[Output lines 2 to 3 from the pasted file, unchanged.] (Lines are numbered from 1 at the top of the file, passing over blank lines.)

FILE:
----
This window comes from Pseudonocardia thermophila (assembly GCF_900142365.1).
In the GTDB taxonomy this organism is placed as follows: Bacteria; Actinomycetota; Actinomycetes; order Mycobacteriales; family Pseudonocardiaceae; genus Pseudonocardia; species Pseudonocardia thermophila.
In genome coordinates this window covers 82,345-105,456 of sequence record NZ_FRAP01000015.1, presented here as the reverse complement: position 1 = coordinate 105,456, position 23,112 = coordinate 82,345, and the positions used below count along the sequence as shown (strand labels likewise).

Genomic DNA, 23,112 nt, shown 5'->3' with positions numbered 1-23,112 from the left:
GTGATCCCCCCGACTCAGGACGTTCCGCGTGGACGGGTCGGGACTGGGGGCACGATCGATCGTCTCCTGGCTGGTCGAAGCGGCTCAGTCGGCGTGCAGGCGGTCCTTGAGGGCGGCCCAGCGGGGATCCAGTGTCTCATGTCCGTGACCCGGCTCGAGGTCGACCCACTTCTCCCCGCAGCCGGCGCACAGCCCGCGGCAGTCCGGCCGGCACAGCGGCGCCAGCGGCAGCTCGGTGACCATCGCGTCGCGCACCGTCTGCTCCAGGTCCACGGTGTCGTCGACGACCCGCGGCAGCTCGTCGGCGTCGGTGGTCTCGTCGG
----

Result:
In the GTDB taxonomy this organism is placed as follows: Bacteria; Actinomycetota; Actinomycetes; order Mycobacteriales; family Pseudonocardiaceae; genus Pseudonocardia; species Pseudonocardia thermophila.
In genome coordinates this window covers 82,345-105,456 of sequence record NZ_FRAP01000015.1, presented here as the reverse complement: position 1 = coordinate 105,456, position 23,112 = coordinate 82,345, and the positions used below count along the sequence as shown (strand labels likewise).